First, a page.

Secondly, although a large number of projects have been allotted by state renewable agencies, actual commissioning doesn’t materialise due to the tediousness of getting permits and clearances for land use and transmission infrastructure.
A short term solution, which is implemented by the Central government is to create large-scale solar parks for investors, however it might not be feasible to continually get such large tracts of land. Hence, targets should not merely be based on technical potentials, but efforts should be made to assess corresponding land-use.
RE resources are available in primarily seven states in India, however, increased addition of capacity would be a burden on existing Transmission and Distribution (T&D) networks in these states. This has already been seen in the case of Tamil Nadu, where currently up to 30% of installed wind capacity cannot be evacuated.
Decisions on RE are often created independently of convention power planning which leads to situations where states which have severe electricity deficits are unable to use their surplus RE generation to meet these needs. Hence, integrated planning such as Green Corridor projects should be planned for a large number of RE rich states. Further, the investments to handle load variability must be primarily borne by the state, with lack of central government. To encourage state RE deployment clean energy financial support should be made available to states for RE integration.
Making Clean Cooking a Reality
Although India has fared relatively well in regard to electricity use, it has performed comparatively much worse in regard to clean cooking. In 2012, only 30% used modern cooking fuel as their primary source of cooking and in the last decade, over 2001 and 2011, traditional cook stoves use decreased only by only 11 per cent.
Indoor Air Pollution (IAP) caused by the combustion of traditional cooking fuels results in annually over 500,000 deaths. Studies show that even in 2030, between 20-40% of households will continue using traditional biomass for cooking. However, there is relative silence on the issue of clean cooking fuels.
The promotion of LPG through subsidy schemes and increased distribution led to 70 % of urban houses adopting LPG as their primary cooking fuel, but only 15 per cent of rural houses have done the same.
The recently announced Ujjwala Pradhan Mantri Ujjwala Yojana aims to rapidly increase the penetration of LPG connections in India. However, access to LPG connections is already quite high at 75%, with actual usage not being correspondingly high due to issues of access, affordability and awareness.
Thus it is not enough to only supply LPG connections, but important to ensure sustained use of modern cooking fuels. The ‘Give It Up’ campaign is a step in the right direction. Over a crore a households have already surrendered their subsidies, which is 1-2 per cent (Rs. 1,400 million) of the government’s total LPG subsidy burden.
There is however, a need for further efforts, such as differentiated LPG subsidies depending on income levels. Distribution networks in rural areas must also be strengthened.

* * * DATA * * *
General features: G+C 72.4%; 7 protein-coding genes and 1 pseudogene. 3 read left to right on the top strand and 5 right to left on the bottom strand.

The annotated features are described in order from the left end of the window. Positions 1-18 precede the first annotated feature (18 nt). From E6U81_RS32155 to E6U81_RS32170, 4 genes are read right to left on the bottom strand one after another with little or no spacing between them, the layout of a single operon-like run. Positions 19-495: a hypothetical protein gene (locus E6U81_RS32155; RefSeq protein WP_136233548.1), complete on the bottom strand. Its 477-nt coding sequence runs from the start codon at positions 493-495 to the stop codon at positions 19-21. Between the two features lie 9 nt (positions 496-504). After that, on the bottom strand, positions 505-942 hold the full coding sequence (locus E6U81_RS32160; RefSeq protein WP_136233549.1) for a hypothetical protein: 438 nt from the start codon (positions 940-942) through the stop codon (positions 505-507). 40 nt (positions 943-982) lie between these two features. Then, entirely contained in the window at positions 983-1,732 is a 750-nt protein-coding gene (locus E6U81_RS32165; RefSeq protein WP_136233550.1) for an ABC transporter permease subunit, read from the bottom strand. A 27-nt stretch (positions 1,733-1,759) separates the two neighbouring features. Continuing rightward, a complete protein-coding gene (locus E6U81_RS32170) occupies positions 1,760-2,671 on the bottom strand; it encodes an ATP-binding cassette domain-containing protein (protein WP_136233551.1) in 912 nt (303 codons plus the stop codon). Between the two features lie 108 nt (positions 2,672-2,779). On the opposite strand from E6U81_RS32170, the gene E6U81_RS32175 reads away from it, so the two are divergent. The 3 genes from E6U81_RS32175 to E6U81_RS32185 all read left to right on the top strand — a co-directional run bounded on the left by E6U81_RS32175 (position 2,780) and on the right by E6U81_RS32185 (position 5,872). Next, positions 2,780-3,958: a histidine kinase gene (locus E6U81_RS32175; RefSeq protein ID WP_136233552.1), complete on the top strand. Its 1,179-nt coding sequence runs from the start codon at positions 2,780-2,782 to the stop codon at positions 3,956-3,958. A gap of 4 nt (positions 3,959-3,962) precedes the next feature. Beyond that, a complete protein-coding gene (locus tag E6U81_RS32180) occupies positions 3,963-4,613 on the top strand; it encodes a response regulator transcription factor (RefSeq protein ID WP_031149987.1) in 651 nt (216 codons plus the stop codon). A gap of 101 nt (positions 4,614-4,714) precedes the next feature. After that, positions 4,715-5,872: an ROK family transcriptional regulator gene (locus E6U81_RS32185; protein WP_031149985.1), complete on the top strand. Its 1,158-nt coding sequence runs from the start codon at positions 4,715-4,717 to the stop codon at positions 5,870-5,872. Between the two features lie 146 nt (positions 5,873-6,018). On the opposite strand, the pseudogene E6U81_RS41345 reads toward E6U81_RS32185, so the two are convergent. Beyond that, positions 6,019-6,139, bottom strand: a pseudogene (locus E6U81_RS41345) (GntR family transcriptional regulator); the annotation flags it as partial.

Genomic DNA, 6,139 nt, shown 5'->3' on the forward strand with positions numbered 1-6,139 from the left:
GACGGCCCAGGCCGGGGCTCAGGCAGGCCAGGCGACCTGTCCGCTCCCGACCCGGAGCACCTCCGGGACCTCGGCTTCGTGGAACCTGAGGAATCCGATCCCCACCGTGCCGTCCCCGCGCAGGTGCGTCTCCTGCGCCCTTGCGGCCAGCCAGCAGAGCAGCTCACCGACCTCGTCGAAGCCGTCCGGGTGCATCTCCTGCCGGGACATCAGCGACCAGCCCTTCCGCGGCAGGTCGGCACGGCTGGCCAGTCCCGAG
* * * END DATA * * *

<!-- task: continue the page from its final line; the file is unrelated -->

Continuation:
Current policy puts LPG expansion at the centre of clean cooking access. However other technologies such as Improved Cook Stoves (ICS) and biogas must play a more significant role in rural India. To promote a clean cooking mix which shares, an integrated approach is required where all concerned Ministries, including MNRE, the Ministry of Petroleum and Natural Gas (MoPNG) and the Ministry of Health, which has its own targets to reduce IAP should form an action plan.
This action plan should stress on awareness programme through existing networks of local institutions and self-help groups. The scope of ICS and biogas missions should be more ambitious and include local communities to operate and sell these technologies for robust product supply chains. While capital subsidies are necessary to make clean cooking technologies affordable, mechanisms like Direct Benefit Transfer can be used to disseminate clean cooking technologies.
Increasing Energy Efficiency
Energy Efficiency has been a priority for India over the past two decades with the Energy Conservation Act of 2001 being enacted to reduce the energy intensity of the economy. Energy Efficiency has been implemented quite aggressively in both domestic and industrial sectors. Recently, the UJALA scheme has distributed over 16 crore LED light bulbs which could lead to an estimated 1% reduction in India’s overall annual carbon emissions.
In the industrial sector, Perform, Achieve and Trade (PAT), a market based mechanism to make energy efficiency cost effective has been rolled out to moderate success. However, an integral sector where energy efficiency has not been able to make a significant impact is agriculture.
Agricultural electricity consumption accounts for 20% of the total, with this share going as high as 40% in some states. Improved energy efficiency in agriculture, would result in reduced electricity demand by farmers, thereby reducing agricultural subsidies for DISCOMs and increasing power available to higher paying consumers.
In India, pilot projects estimate that agricultural efficiency pumps could lead to up to 40% savings in sector’s electricity demands. However, penetration of agricultural energy efficiency is challenging. Financial experience to implement such projects on the large scale is poor, with weak monitoring and verification protocol to accurately estimate financial savings.
Inefficient pumps are able to absorb the effects of sporadic electricity supply and frequent voltage fluctuations, unlike newer efficient pumps which get easily damaged. Further, there is lack of institutional capability to implement agricultural pumps projects, with implementing agencies struggling to gain farmer acceptance, standardise installation procedures and raise awareness about the schemes.
Prior to the roll out of the scheme, it is important for concerned stakeholders to standardise mechanisms through which the financial viability and robust implementation strategies of projects can be demonstrated.
Further, co-ordination with DISCOMs is required to ensure a minimum quality of electricity supply in feeders where pumps are going to be installed. Robust awareness campaigns which engage farmers and take into consideration their concerns are essential for the success of this scheme.
India seems to be taking the right pathway towards meeting satisfying SDG 7’s lofty aspirations. However, the extent to which India can actually meet this goal depends largely on the extent to which different institutional actors prioritise and align themselves within India’s policy framework.
The author is Senior Policy Associate, Energy Policy Institute at the University of Chicago (EPIC)-India